However you do need to ensure the image contains the title of your presentation – based on the title of the original blog post – and that it’s designed to catch people’s attention.
Reuse other images from the original blog post to help support the information and make your presentation more engaging.
Use bold and italics for certain words on the different slides to make them stand out and make the presentation as easy to scan as possible and hold their attention. The same principle is used for sales letters to give people multiple paths through the information.
Here’s an example slide that shows this in action:
You might like to change the call to action for some presentations. For example, you may have had a content upgrade in the original blog post that provides a more relevant lead magnet that you can then also use in the presentation.
Before uploading to SlideShare (next step) carefully proofread the presentation and correct any errors. It’s important to ensure it’s free of typos and other issues that could otherwise hurt your credibility and reduce your results.
Upload to SlideShare
The final stage is of course to upload the presentation to SlideShare.
First, you’ll need to get it in PDF form. You can do this in Google Presentations via the File menu, as shown:
To upload it, just click the Upload button to the top right of SlideShare after logging in and select or drop in your file:
You now need to ensure your target market can find it. Make sure your description sounds enticing and contains plenty of relevant keywords. Include long-tail keywords, as these work particularly well with SlideShare.
Similarly, add at least 20 or so relevant keywords as tags. You’ll notice SlideShare increases your Discoverability Score on the page as you do so to help encourage you along.
Then click Publish, and you’re done. Well, almost…
You then need to promote the SlideShare to help get it out there. Here are a couple of quick tips to do just that.
Share the link for the presentation with your followers on LinkedIn, Facebook and Twitter.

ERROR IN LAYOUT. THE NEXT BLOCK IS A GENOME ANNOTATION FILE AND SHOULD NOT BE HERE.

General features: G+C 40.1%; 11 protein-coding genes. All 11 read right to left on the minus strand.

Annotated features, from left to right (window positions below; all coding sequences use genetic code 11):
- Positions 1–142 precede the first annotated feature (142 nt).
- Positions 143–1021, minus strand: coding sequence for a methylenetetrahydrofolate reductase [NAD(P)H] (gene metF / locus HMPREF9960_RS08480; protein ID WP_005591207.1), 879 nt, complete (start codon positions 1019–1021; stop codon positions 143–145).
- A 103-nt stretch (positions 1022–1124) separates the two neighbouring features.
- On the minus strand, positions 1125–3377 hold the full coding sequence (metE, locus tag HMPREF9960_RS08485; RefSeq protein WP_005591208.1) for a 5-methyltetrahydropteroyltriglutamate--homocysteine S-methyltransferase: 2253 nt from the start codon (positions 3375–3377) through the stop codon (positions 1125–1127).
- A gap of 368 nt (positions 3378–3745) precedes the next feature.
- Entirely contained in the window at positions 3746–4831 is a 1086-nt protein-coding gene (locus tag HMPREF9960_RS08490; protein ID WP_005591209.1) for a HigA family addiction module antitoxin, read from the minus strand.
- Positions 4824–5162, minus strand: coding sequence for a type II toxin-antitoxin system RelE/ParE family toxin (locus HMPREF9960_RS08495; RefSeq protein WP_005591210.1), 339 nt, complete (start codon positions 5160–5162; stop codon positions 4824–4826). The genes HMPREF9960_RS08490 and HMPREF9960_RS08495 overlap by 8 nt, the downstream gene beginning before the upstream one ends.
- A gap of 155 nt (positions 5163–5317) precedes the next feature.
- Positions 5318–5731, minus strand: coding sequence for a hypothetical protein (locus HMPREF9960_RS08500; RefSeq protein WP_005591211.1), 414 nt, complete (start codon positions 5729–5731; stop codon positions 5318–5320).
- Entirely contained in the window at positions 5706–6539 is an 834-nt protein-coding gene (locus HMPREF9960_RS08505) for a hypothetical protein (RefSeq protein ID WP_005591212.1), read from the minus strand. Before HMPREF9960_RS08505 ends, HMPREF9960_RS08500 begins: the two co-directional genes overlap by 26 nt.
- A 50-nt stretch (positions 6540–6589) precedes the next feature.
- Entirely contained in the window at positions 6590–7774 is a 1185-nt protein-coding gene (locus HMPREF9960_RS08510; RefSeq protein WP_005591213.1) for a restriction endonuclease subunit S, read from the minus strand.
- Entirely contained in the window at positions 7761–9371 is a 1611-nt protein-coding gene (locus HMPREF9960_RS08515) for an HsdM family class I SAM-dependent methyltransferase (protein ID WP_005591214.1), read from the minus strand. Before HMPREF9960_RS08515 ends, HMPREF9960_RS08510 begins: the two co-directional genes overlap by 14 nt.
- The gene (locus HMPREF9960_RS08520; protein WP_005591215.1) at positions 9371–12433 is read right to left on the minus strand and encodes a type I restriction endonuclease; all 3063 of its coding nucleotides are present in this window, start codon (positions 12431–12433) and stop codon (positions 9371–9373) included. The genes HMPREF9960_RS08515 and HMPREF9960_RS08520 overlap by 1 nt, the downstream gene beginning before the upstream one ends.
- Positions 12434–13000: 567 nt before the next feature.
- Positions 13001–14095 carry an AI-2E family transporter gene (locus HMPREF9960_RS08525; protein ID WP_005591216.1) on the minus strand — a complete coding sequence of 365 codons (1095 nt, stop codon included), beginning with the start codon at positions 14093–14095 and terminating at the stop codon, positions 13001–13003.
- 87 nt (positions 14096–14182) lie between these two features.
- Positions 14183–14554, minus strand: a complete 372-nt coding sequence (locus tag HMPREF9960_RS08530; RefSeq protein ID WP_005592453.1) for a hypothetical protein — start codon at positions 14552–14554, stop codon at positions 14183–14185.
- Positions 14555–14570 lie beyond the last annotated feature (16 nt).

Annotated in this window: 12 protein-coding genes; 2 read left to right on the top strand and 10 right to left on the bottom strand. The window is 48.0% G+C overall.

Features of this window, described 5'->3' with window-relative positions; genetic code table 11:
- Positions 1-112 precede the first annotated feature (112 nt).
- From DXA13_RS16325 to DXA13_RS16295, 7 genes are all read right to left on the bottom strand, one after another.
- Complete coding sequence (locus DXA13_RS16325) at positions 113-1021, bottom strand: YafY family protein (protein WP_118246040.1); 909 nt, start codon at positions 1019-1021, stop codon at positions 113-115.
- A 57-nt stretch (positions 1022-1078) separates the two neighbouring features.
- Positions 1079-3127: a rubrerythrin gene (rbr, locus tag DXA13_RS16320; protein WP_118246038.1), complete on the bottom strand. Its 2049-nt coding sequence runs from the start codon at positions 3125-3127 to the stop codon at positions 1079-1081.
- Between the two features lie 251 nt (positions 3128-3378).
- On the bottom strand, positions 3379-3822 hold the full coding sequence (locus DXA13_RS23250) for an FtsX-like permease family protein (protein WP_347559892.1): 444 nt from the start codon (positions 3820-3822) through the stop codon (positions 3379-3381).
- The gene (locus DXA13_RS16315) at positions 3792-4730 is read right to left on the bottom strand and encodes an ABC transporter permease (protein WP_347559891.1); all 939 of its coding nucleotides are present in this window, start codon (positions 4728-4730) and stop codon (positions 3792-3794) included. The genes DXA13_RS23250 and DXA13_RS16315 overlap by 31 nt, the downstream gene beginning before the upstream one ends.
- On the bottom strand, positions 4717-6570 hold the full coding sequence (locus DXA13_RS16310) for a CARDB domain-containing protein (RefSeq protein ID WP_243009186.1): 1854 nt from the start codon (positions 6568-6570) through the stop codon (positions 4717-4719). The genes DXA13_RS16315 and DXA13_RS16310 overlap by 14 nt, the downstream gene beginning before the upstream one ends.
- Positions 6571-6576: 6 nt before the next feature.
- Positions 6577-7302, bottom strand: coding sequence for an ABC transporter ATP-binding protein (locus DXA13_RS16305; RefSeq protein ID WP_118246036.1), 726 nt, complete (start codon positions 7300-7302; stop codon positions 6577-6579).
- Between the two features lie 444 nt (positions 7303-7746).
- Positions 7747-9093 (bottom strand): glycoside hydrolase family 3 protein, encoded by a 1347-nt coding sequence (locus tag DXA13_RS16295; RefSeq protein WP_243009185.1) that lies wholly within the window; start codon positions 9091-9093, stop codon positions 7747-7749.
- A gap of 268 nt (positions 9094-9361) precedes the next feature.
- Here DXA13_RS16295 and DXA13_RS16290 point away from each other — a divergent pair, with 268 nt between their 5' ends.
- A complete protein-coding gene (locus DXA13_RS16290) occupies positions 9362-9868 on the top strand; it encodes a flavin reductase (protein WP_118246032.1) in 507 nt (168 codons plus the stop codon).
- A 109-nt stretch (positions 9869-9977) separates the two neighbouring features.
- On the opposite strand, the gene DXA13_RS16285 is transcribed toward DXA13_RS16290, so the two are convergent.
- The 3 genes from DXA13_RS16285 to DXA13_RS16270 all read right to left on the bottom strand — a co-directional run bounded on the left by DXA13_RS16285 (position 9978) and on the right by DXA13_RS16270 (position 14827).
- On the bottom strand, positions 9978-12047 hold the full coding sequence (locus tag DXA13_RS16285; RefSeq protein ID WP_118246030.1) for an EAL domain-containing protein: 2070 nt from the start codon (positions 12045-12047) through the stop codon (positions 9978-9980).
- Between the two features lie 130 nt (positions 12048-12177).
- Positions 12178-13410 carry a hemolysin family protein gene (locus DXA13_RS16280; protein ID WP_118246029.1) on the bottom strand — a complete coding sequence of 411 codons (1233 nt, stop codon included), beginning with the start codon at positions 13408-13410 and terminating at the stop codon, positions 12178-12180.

(See related resource: 5 Key Ways to Increase Your Twitter Followers (Without Buying Them!))
For best results, and considering your presentation should have excellent long-term value, do this more than once over an extended time period.
For example, send out multiple Tweets focusing on different elements over the course of a few weeks.
Similarly, you can share the SlideShare on Facebook multiple times too. For example, share it again after three to six months, and again after that.
Embed back on your blog post
It’s easy to embed the SlideShare back on your original blog post. You’ll not only boost the view count for the presentation, but also hold people on your blog post for longer, reducing your bounce rate and potentially increasing your search rankings and visibility.
To do so, from the presentation in question click the Share button:
You’ll then see a couple of ways you can embed the SlideShare on your blog:
You can use the Embed option, adding it to your post via the Text tab within WordPress.
Alternatively, you can add the WordPress Shortcode, adding it directly via the Visual tab for your post when editing it. You can change the height and width of the SlideShare by adding some parameters to the end of this shortcode, e.g.
Here’s some more information on how to win with SlideShare – and note too how this presentation incorporates links to their website and easy shareability of individual slides.
A couple of final tips for you:
TIP 1: Add the feed for your SlideShare account to vWriter to make promoting each new SlideShare a lot easier. You can locate the feed for your account at the very bottom of SlideShare after logging in:
TIP 2: As the SlideShare is based on a blog post you will have probably only recently also shared with your social communities, it’s best to leave several weeks or months between the original post and when you share the SlideShare.
This is what I’m now doing, ensuring there’s at least a six month gap between the original blog post and when the SlideShare is published and shared.
Again, vWriter can help with managing all of this effectively.
Once you’ve done this once or twice, you’ll see just how easy it is to repurpose blog posts as SlideShare presentations, and take advantage of content you’ve already got for more traffic, leads and online exposure.
You’re not creating brand new content from scratch, which would take a lot longer… instead you’re getting more bang for your buck from the original content.
Systemize the process by doing it on a regular basis and enjoy seeing the results for your business over time.